More than 40% of coronavirus deaths in England and Wales were in care homes towards the end of April, data published yesterday by the Office for National Statistics has revealed.
There were 2,423 care home Covid-19 fatalities in England and Wales in the week ending 1 May, accounting for 40.4% of overall deaths – despite health secretary Matt Hancock claiming care homes made up ‘only a quarter’ of coronavirus deaths.
Although the latest figure represents an increase of the proportion of Covid-19 fatalities taking in place in care homes, the actual numbers are down from the 2,794 the week before.
The report said: ‘In the most recent days, the proportion of deaths occurring in care homes has accounted for 40.4% of all deaths involving COVID-19.
‘Although we expect numbers of deaths to increase as more are registered, it currently appears that deaths per day are decreasing.’
In Northern Ireland, the proportion of coronavirus-related deaths in care is even higher, where they accounted for 45% of fatalities linked to the disease in the week ending 1 May.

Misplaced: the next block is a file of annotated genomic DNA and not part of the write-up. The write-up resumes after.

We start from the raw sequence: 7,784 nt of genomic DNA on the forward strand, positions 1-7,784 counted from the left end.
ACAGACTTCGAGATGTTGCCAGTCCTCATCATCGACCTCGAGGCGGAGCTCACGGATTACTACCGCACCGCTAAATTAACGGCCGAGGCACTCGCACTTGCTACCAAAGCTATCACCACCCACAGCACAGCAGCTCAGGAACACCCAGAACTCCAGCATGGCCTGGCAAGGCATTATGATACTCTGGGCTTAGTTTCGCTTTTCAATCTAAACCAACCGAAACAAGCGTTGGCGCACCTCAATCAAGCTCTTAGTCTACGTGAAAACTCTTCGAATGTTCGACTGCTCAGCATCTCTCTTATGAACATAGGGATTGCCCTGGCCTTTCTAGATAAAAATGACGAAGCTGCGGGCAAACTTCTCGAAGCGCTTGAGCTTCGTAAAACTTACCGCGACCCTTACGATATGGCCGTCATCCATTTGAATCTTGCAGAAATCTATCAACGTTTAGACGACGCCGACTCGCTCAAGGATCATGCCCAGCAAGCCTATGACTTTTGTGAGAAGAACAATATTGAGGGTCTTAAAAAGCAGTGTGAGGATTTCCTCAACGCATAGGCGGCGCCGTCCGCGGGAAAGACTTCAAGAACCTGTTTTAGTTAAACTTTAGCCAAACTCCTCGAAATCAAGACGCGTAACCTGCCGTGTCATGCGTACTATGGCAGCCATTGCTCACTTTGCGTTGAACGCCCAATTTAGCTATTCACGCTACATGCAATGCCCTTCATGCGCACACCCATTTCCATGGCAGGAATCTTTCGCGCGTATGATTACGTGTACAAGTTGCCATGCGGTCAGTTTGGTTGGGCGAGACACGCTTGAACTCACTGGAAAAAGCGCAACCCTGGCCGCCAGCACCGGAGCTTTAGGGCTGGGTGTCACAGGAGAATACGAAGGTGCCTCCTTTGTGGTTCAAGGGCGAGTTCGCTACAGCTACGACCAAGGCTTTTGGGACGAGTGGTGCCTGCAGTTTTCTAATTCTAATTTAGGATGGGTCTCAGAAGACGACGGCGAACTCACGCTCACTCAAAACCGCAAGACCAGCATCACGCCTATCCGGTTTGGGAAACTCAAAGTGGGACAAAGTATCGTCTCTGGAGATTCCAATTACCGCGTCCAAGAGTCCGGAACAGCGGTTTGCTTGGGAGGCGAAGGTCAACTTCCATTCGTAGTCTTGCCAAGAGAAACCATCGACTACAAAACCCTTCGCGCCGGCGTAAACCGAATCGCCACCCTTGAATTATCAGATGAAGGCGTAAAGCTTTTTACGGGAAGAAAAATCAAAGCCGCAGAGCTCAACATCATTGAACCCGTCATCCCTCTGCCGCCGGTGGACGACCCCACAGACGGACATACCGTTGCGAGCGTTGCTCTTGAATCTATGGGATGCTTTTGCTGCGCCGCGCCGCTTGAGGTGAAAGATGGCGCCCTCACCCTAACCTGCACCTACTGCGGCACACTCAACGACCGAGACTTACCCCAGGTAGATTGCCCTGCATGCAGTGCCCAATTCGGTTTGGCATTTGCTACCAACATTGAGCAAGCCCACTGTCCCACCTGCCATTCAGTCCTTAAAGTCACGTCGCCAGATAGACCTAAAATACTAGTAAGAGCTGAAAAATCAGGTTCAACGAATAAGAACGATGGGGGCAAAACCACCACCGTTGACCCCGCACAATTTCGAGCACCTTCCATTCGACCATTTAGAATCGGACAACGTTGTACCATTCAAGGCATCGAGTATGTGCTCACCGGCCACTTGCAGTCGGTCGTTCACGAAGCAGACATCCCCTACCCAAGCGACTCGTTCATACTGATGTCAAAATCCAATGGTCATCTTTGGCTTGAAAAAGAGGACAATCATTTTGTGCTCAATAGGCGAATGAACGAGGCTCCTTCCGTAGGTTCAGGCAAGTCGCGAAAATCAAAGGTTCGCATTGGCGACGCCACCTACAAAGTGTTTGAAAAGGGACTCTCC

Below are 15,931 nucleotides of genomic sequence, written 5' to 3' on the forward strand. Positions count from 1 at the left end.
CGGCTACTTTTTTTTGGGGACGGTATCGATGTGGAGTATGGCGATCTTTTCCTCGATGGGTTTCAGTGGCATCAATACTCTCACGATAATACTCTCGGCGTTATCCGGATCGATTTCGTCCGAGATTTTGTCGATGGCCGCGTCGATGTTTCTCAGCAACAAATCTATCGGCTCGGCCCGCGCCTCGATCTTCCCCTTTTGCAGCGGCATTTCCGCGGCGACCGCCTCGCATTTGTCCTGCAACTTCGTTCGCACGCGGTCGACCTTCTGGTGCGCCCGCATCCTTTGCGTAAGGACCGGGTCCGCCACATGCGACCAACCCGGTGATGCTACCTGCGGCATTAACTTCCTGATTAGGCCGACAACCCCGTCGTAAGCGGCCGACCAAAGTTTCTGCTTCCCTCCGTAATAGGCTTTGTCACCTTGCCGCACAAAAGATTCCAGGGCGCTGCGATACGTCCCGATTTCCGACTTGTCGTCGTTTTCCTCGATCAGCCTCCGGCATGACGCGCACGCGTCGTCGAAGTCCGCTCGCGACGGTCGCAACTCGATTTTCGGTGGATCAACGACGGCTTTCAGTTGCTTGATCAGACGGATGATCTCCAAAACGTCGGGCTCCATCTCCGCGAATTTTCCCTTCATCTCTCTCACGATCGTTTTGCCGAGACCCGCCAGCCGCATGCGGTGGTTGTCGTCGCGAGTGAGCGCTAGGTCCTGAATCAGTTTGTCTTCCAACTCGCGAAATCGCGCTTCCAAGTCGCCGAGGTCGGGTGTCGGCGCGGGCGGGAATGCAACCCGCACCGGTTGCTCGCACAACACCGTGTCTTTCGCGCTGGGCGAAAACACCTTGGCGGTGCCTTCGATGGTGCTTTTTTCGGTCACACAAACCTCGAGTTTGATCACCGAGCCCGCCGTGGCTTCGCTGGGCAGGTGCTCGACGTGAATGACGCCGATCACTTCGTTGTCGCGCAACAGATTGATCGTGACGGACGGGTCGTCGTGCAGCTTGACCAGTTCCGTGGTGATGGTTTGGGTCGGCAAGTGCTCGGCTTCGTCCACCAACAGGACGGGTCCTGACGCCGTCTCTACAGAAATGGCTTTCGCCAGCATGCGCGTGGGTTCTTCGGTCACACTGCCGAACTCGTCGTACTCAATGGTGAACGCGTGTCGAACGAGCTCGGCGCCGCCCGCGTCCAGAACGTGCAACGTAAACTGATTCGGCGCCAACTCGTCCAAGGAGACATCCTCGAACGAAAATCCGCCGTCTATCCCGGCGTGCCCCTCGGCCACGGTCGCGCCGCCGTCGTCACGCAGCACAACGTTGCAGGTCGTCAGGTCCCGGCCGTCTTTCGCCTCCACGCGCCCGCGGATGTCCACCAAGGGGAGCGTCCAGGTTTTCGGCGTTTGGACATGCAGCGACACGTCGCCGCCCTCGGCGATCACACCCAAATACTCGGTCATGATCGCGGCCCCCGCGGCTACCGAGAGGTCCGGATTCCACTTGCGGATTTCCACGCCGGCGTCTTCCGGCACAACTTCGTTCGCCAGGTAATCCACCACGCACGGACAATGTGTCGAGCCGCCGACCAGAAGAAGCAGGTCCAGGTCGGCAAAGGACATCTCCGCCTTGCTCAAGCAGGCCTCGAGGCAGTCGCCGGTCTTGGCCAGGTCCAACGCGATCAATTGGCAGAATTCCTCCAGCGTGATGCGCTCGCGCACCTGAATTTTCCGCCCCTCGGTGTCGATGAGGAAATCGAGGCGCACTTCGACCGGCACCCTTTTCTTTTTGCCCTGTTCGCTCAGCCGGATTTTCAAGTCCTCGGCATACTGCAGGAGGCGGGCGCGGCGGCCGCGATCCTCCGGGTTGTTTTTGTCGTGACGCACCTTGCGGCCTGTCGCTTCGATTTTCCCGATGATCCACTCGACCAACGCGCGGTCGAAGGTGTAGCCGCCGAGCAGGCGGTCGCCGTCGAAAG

In total, there have been 8,312 coronavirus-related fatalities in care homes in England and Wales up to the beginning of this month.
The ONS’s death total since the start of the outbreak – 33,337 – is 6,495 higher that the Department of Health and Social Care’s figures during the same period.
This disparity could be partly because DHSC figures only included deaths in the community, such as care homes, for the first time at the end of April.
Further ONS data released on Monday showed that social care staff have twice the coronavirus mortality rate as others of the same age and sex.
Last week, care home directors told Nursing in Practice that adult social care has not yet faced the peak of coronavirus infections after Covid-19 deaths in care homes nearly doubled in a week.
RCN chief executive Dame Donna Kinnair yesterday warned that nurses must have adequate personal protective equipment and testing before the lockdown is scaled back any further.